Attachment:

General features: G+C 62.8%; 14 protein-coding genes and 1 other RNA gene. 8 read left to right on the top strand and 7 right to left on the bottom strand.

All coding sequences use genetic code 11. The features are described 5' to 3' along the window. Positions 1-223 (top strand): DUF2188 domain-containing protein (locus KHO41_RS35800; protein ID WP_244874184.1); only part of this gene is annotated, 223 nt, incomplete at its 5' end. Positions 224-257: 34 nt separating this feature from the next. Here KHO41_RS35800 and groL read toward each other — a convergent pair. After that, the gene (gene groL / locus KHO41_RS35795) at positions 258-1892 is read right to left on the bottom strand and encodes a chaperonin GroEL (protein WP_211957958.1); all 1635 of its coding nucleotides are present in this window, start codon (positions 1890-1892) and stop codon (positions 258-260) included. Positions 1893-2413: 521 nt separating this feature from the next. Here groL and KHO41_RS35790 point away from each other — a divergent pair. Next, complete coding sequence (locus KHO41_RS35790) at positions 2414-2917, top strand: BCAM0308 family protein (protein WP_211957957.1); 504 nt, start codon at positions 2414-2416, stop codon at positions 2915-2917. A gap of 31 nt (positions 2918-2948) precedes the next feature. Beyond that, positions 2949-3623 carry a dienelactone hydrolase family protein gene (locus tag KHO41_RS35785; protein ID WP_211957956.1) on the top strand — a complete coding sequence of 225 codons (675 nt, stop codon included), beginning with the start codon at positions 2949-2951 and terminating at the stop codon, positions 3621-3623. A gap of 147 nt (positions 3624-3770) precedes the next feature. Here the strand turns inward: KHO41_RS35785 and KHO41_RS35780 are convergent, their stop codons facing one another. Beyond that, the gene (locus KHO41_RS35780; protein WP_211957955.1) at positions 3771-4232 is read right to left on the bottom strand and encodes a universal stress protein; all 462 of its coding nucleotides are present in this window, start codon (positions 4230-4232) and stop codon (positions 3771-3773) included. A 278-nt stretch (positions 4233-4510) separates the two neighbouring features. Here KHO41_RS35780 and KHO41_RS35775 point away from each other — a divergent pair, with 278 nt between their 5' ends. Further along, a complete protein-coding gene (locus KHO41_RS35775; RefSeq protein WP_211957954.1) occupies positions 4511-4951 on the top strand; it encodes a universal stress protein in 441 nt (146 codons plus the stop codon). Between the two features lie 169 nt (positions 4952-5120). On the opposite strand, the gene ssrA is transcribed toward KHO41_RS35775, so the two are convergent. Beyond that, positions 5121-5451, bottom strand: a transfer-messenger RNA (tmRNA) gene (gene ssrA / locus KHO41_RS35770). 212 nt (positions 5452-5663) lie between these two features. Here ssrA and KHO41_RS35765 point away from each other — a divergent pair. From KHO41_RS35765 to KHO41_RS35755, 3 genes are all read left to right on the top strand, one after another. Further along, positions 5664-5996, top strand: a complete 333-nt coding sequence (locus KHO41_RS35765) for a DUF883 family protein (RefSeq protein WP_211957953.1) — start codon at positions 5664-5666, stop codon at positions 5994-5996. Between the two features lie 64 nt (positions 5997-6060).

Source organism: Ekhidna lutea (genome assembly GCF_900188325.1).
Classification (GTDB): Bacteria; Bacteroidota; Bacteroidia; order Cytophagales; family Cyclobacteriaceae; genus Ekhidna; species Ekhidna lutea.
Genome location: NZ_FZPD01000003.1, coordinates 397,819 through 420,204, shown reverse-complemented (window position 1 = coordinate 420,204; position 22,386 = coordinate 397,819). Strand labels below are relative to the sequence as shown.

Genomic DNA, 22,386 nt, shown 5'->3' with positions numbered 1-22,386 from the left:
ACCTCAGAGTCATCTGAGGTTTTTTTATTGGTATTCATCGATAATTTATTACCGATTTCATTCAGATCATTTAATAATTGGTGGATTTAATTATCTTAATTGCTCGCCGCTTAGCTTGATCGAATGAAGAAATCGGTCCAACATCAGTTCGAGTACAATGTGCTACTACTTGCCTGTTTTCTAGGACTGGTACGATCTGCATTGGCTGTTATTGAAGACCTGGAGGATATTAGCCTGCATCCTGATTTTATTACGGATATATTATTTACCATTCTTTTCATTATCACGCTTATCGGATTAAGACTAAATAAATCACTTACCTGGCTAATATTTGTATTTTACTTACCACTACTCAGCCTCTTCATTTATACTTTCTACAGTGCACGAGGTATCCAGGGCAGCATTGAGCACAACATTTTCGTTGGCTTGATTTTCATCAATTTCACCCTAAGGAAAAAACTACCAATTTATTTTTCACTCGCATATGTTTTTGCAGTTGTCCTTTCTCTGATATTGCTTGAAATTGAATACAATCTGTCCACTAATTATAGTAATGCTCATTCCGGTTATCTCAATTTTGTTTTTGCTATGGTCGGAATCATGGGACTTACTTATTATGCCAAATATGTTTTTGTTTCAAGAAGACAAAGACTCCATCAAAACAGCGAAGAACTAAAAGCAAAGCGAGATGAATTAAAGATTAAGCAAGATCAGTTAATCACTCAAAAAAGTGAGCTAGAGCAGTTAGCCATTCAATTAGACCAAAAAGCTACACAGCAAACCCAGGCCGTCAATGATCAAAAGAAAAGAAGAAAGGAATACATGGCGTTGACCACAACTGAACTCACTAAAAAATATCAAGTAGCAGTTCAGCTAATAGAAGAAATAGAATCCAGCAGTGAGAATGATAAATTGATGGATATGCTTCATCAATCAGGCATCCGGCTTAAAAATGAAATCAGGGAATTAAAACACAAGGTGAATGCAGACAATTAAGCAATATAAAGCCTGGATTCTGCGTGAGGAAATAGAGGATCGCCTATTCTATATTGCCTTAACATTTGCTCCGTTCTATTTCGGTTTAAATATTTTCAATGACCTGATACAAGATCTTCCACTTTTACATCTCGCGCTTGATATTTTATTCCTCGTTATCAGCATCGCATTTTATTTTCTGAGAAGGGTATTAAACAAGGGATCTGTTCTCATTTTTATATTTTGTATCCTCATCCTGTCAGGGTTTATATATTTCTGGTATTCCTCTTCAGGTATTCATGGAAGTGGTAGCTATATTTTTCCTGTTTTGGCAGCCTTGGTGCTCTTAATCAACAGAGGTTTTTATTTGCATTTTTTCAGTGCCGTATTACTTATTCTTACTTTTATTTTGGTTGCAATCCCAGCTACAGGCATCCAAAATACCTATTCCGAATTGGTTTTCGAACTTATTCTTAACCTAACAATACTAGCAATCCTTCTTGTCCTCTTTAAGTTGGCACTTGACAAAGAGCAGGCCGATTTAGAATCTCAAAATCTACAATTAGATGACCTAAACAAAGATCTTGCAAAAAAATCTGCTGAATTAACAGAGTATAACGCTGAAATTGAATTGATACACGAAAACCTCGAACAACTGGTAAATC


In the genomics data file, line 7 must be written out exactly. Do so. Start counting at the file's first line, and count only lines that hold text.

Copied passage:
ACCTCAGAGTCATCTGAGGTTTTTTTATTGGTATTCATCGATAATTTATTACCGATTTCATTCAGATCATTTAATAATTGGTGGATTTAATTATCTTAATTGCTCGCCGCTTAGCTTGATCGAATGAAGAAATCGGTCCAACATCAGTTCGAGTACAATGTGCTACTACTTGCCTGTTTTCTAGGACTGGTACGATCTGCATTGGCTGTTATTGAAGACCTGGAGGATATTAGCCTGCATCCTGATTTTATTACGGATATATTATTTACCATTCTTTTCATTATCACGCTTATCGGATTAAGACTAAATAAATCACTTACCTGGCTAATATTTGTATTTTACTTACCACTACTCAGCCTCTTCATTTATACTTTCTACAGTGCACGAGGTATCCAGGGCAGCATTGAGCACAACATTTTCGTTGGCTTGATTTTCATCAATTTCACCCTAAGGAAAAAACTACCAATTTATTTTTCACTCGCATATGTTTTTGCAGTTGTCCTTTCTCTGATATTGCTTGAAATTGAATACAATCTGTCCACTAATTATAGTAATGCTCATTCCGGTTATCTCAATTTTGTTTTTGCTATGGTCGGAATCATGGGACTTACTTATTATGCCAAATATGTTTTTGTTTCAAGAAGACAAAGACTCCATCAAAACAGCGAAGAACTAAAAGCAAAGCGAGATGAATTAAAGATTAAGCAAGATCAGTTAATCACTCAAAAAAGTGAGCTAGAGCAGTTAGCCATTCAATTAGACCAAAAAGCTACACAGCAAACCCAGGCCGTCAATGATCAAAAGAAAAGAAGAAAGGAATACATGGCGTTGACCACAACTGAACTCACTAAAAAATATCAAGTAGCAGTTCAGCTAATAGAAGAAATAGAATCCAGCAGTGAGAATGATAAATTGATGGATATGCTTCATCAATCAGGCATCCGGCTTAAAAATGAAATCAGGGAATTAAAACACAAGGTGAATGCAGACAATTAAGCAATATAAAGCCTGGATTCTGCGTGAGGAAATAGAGGATCGCCTATTCTATATTGCCTTAACATTTGCTCCGTTCTATTTCGGTTTAAATATTTTCAATGACCTGATACAAGATCTTCCACTTTTACATCTCGCGCTTGATATTTTATTCCTCGTTATCAGCATCGCATTTTATTTTCTGAGAAGGGTATTAAACAAGGGATCTGTTCTCATTTTTATATTTTGTATCCTCATCCTGTCAGGGTTTATATATTTCTGGTATTCCTCTTCAGGTATTCATGGAAGTGGTAGCTATATTTTTCCTGTTTTGGCAGCCTTGGTGCTCTTAATCAACAGAGGTTTTTATTTGCATTTTTTCAGTGCCGTATTACTTATTCTTACTTTTATTTTGGTTGCAATCCCAGCTACAGGCATCCAAAATACCTATTCCGAATTGGTTTTCGAACTTATTCTTAACCTAACAATACTAGCAATCCTTCTTGTCCTCTTTAAGTTGGCACTTGACAAAGAGCAGGCCGATTTAGAATCTCAAAATCTACAATTAGATGACCTAAACAAAGATCTTGCAAAAAAATCTGCTGAATTAACAGAGTATAACGCTGAAATTGAATTGATACACGAAAACCTCGAACAACTGGTAAATC